I’ve never had a large scale lead generation agency, however, I’ve been paid to consult with companies and have sold lead generation systems before. I still run a software development firm till this day, some clients have paid me multiple six figures in yearly retainers for several years now.
If you notice a pattern here, your career directly translates into a scalable remote service business. If you’re in tech sales, you can start a lead generation agency. If you’re a software engineer, you can run a development shop.
If you’re in tech sales, but want to start a software development firm, I’ll talk about how you can hire people abroad to do this. 99% of the contracts my firm closes, I don’t even know the tech stack. I hire talent abroad for fulfillment.
You’re free to pick any niche you want, as long as you have one. My favorite niche to pick? The same as your career.
If you’re a software engineer focusing on building and maintaining a SaaS that deals with alternative data, then you should probably go after the same market as your company. When you start a service business, you want to make it as easy as possible and if you pick the right career (Tech Sales or Software Engineering) this part should be easy.
You might be wondering, “well if I am a software engineer, I can build any software, why should I have a niche?”. This is mostly true, but for the purposes of acquiring a client, you always need a niche. It’ll make things easier.
When was the last time you replied to those generalist Indian IT firms that list 100 services in their cold email? Exactly. Never.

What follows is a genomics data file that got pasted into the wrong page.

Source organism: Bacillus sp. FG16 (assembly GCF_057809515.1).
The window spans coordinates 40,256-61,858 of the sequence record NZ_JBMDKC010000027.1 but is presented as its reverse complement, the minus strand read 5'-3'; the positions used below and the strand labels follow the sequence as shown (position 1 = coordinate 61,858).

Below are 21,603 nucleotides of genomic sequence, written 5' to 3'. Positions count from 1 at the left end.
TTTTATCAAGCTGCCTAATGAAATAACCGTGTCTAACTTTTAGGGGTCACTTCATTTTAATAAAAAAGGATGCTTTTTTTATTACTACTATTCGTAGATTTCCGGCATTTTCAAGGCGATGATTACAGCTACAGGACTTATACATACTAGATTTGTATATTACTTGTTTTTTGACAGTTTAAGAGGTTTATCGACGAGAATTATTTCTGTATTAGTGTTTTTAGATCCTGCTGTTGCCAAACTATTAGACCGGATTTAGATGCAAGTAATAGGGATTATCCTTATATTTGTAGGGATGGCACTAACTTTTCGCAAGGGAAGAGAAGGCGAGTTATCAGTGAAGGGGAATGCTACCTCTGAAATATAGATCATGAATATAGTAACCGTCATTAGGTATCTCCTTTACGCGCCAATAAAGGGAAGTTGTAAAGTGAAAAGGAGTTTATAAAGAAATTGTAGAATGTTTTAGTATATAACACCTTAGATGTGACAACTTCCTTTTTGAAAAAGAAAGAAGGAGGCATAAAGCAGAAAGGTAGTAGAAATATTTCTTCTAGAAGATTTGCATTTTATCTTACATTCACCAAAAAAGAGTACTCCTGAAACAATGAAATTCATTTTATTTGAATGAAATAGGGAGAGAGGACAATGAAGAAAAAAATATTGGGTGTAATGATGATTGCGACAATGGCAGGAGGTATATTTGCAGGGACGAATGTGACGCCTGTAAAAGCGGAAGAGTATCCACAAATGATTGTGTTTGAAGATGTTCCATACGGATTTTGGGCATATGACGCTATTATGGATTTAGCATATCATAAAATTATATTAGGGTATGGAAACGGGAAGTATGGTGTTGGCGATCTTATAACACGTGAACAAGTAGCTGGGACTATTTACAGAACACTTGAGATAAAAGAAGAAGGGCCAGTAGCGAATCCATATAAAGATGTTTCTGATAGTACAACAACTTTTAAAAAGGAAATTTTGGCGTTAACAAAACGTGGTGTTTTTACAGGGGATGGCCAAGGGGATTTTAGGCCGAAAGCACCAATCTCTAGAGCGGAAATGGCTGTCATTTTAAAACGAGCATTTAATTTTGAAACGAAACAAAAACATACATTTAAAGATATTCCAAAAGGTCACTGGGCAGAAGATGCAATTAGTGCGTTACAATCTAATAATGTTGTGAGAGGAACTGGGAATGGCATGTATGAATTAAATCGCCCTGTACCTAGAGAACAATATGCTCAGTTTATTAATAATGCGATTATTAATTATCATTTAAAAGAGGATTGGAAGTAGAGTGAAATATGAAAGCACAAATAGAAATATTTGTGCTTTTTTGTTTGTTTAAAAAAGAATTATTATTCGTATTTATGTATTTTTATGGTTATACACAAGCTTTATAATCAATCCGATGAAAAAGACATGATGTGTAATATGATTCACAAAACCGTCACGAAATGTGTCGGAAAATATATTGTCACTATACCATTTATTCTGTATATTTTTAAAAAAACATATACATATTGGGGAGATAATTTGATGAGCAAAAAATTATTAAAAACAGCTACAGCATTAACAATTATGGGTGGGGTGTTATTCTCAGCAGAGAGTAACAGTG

If you don’t want to niche down your service business, at least create a niched down landing page that will be used for the outreach campaigns.
I never fulfilled any firm projects beyond my own career, I always chose to hire contractors abroad. I recommend using UpWork at first, then as you need more talent, you can use companies like Lemon.io.
At first I would search for talent from UpWork right after the client signed the contract, then during the discovery/onboarding phase of the project I would use that time to vet the talent.
This will be extremely painful at first, and probably hell on earth because it’s a dangerous balancing act, but possible nonetheless. Over time, you build a large pool of talent around the world and it becomes extremely easy as they are always a message away and eager to work.
One mistake I made earlier on was not hiring a project manager. Go to OnlineJobs.ph and hire one. Trust me, it’ll make your life a lot easier.
Creating An Offer
We finally got to the juicy part, you already know how to select a niche based on your current career. This alone will allow you to start a service business. But from here on, I will be primarily focusing on how to acquire clients.
This won’t be easy, but it’ll be straight forward. So if you’re willing to put in the work, you won’t want to miss this. There’s a fundamental difference between the service you sell and the offer you promote.
This is not only applicable to service businesses as it also works for products. If you’re going to promote your service without creating an offer, you’ll quickly realize that you’re one of many choices that the market has.